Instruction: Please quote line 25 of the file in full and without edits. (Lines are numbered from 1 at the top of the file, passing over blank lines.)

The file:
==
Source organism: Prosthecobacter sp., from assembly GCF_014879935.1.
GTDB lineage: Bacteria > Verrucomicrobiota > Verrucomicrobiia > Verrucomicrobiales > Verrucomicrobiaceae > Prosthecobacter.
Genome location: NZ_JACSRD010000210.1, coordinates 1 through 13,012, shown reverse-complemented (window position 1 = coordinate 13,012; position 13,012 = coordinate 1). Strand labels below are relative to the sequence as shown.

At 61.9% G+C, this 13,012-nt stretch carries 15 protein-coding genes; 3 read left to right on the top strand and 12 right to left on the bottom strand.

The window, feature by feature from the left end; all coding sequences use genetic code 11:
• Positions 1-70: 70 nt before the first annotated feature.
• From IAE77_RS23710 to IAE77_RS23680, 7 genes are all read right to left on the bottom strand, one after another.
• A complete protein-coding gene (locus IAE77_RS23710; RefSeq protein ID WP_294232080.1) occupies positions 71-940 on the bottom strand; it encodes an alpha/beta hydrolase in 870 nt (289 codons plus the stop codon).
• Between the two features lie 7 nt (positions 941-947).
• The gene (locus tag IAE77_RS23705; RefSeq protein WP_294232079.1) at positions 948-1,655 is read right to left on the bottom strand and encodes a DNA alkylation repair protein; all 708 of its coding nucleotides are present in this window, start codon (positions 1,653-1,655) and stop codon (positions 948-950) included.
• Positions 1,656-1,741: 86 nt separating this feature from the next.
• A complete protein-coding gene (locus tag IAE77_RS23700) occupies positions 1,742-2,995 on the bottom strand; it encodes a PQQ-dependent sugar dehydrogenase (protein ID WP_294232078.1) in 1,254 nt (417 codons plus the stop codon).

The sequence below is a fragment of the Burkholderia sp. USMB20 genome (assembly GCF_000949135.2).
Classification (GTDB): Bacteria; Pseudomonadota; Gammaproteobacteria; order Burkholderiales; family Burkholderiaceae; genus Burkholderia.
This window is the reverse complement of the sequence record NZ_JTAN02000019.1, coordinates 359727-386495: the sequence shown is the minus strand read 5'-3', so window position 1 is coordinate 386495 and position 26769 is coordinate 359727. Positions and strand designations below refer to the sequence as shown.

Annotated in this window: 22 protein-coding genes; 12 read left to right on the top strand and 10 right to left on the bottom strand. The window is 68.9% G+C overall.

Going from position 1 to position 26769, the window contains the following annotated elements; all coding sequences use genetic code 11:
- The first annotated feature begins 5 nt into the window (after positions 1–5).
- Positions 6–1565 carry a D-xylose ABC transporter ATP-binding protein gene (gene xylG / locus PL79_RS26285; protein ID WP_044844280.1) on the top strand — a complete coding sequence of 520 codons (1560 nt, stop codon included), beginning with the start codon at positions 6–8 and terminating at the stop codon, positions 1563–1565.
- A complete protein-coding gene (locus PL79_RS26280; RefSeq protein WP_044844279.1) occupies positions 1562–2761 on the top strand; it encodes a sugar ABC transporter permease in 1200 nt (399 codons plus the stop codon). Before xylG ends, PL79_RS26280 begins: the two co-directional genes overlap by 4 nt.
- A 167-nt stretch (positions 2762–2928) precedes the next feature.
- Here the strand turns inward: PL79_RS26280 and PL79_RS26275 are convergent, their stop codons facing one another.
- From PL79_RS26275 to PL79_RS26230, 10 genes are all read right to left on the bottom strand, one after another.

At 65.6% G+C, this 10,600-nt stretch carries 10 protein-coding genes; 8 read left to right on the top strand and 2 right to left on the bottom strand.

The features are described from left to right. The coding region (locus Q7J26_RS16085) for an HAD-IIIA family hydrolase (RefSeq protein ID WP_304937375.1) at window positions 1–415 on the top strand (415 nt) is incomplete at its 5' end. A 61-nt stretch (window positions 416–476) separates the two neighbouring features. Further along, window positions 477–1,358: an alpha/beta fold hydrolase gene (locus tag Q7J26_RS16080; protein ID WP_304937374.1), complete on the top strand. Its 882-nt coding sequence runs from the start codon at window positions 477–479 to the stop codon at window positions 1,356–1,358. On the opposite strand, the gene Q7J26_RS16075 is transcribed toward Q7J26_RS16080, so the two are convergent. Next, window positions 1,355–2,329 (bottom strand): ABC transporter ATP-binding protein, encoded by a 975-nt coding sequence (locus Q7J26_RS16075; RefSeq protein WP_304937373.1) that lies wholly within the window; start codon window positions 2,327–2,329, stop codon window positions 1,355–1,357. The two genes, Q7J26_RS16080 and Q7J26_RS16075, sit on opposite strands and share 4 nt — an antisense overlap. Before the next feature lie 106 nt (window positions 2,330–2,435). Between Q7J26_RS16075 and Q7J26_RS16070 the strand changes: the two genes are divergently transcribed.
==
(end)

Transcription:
The features are described from left to right. The coding region (locus Q7J26_RS16085) for an HAD-IIIA family hydrolase (RefSeq protein ID WP_304937375.1) at window positions 1–415 on the top strand (415 nt) is incomplete at its 5' end. A 61-nt stretch (window positions 416–476) separates the two neighbouring features. Further along, window positions 477–1,358: an alpha/beta fold hydrolase gene (locus tag Q7J26_RS16080; protein ID WP_304937374.1), complete on the top strand. Its 882-nt coding sequence runs from the start codon at window positions 477–479 to the stop codon at window positions 1,356–1,358. On the opposite strand, the gene Q7J26_RS16075 is transcribed toward Q7J26_RS16080, so the two are convergent. Next, window positions 1,355–2,329 (bottom strand): ABC transporter ATP-binding protein, encoded by a 975-nt coding sequence (locus Q7J26_RS16075; RefSeq protein WP_304937373.1) that lies wholly within the window; start codon window positions 2,327–2,329, stop codon window positions 1,355–1,357. The two genes, Q7J26_RS16080 and Q7J26_RS16075, sit on opposite strands and share 4 nt — an antisense overlap. Before the next feature lie 106 nt (window positions 2,330–2,435). Between Q7J26_RS16075 and Q7J26_RS16070 the strand changes: the two genes are divergently transcribed.